2017 Dodge Challenger GT: What Dodge Needs; Maybe What Buyers Want – Forbes

Posted: Tuesday, February 21, 2017
line of Dodge Challenger cars parked on the street in Portland Maine

Ready to depart from Portland, ME

Portland, Maine is a place that’s once again swinging toward better times. During the height of its Industrial Revolution economy, the city had deep Canadian ties. Likewise, the Dodge Challenger has its fortunes pinned to international cooperation. Let’s torture a metaphor and draw parallels between the two. Bear with me.

Portland’s harbor remains ice-free during winter, so the Grand Trunk Railway carried goods from Montreal for shipment from Maine. Built exclusively in Ontario, the Challenger is a Canadian export which also relies on the United States. Brampton assembles our 1971 nostalgia machines, and they need our continued hunger.

While Portland is experiencing its latest renaissance, it’s hard to say where Dodge goes from here. It needs to keep pumping vehicles into American driveways, but the profitable trucks are gone away to their own brand. Gone too are the minivan and compact Dart. Even the Viper is done.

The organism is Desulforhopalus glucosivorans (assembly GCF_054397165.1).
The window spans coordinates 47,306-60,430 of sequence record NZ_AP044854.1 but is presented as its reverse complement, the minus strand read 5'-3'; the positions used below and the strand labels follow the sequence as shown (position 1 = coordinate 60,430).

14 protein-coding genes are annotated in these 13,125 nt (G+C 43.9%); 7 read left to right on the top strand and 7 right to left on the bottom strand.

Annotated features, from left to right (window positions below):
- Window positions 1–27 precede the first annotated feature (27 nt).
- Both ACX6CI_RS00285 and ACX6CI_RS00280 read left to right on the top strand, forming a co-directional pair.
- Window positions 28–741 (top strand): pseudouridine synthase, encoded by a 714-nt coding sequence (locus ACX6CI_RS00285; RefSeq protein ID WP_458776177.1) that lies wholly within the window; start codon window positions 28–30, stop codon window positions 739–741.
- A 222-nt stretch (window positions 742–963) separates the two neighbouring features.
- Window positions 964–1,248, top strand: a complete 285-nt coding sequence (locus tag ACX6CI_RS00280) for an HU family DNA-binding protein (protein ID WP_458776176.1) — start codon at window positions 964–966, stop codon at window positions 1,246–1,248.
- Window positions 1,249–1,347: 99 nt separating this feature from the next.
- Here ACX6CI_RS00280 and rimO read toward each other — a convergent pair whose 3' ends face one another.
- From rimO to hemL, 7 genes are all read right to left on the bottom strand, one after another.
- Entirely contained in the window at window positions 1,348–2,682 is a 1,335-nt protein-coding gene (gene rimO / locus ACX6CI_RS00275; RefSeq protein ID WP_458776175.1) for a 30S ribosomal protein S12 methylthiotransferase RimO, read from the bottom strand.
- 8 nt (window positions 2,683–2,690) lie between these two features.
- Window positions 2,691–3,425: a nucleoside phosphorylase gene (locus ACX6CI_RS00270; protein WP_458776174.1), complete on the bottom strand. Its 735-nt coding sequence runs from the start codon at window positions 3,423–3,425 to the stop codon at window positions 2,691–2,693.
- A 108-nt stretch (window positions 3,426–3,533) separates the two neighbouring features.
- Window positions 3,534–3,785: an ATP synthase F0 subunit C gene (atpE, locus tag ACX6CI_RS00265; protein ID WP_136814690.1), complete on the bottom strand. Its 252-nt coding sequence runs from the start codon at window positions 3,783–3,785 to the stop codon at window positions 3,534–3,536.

porter country store building front challenger_gt_038
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This is not the liberal New England of legend. Passing by the Freedom Peddler (in Freedom, NH,) a sign proudly announced the Trinity of the Wild Place: Guns, Ammo, Beer. Cars such as the Challenger and Charger get nods of respect here. American brands in the classic rear-wheel drive idiom with nameplates from a time when the small mills and factories dotting the landscape were in full-swing. Despite its name, the Challenger is more like “The Soother” for a lot of folks, but there was one nagging problem.

You see, the Challenger’s main competitor is…the Charger. Survey data showed people buying something else because they couldn’t get their coupe with all-wheel drive. The Challenger GT probably wouldn’t exist if there were other, newer cars for Dodge to sell, or if its expected replacement had arrived on time. Instead, reality presented fewer options, so Dodge got creative when the sales data presented a “why not?”

orange dodge challenger parked in snow

It wasn’t hard to give those wishful customers something to buy. Most Charger parts fit, so a transfer case here, a few heavy-duty police car suspension parts there, and there it is. It’s automotive sleight of hand, but the Challenger GT remix works well. Dodge is calling it “The World’s First and Only All-Wheel-Drive American Muscle Coupe.” Hooray for qualified language.

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